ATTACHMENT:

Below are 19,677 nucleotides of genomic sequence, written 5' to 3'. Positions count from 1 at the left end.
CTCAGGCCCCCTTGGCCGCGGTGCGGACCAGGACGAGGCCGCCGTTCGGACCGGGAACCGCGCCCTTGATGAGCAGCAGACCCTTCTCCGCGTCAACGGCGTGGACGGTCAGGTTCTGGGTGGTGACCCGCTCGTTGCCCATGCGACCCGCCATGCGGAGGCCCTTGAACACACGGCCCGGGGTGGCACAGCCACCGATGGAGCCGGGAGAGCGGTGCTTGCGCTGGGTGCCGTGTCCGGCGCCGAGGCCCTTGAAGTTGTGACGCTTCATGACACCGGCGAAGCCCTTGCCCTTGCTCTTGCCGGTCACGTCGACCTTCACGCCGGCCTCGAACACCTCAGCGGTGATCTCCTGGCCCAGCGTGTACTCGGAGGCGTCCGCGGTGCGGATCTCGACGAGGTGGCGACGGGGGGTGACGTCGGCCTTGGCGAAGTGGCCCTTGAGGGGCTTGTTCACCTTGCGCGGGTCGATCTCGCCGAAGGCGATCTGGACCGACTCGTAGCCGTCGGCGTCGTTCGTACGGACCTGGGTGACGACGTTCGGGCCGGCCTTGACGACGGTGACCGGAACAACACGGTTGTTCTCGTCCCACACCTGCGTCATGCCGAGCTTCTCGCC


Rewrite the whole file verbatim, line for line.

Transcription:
Below are 19,677 nucleotides of genomic sequence, written 5' to 3'. Positions count from 1 at the left end.
CTCAGGCCCCCTTGGCCGCGGTGCGGACCAGGACGAGGCCGCCGTTCGGACCGGGAACCGCGCCCTTGATGAGCAGCAGACCCTTCTCCGCGTCAACGGCGTGGACGGTCAGGTTCTGGGTGGTGACCCGCTCGTTGCCCATGCGACCCGCCATGCGGAGGCCCTTGAACACACGGCCCGGGGTGGCACAGCCACCGATGGAGCCGGGAGAGCGGTGCTTGCGCTGGGTGCCGTGTCCGGCGCCGAGGCCCTTGAAGTTGTGACGCTTCATGACACCGGCGAAGCCCTTGCCCTTGCTCTTGCCGGTCACGTCGACCTTCACGCCGGCCTCGAACACCTCAGCGGTGATCTCCTGGCCCAGCGTGTACTCGGAGGCGTCCGCGGTGCGGATCTCGACGAGGTGGCGACGGGGGGTGACGTCGGCCTTGGCGAAGTGGCCCTTGAGGGGCTTGTTCACCTTGCGCGGGTCGATCTCGCCGAAGGCGATCTGGACCGACTCGTAGCCGTCGGCGTCGTTCGTACGGACCTGGGTGACGACGTTCGGGCCGGCCTTGACGACGGTGACCGGAACAACACGGTTGTTCTCGTCCCACACCTGCGTCATGCCGAGCTTCTCGCC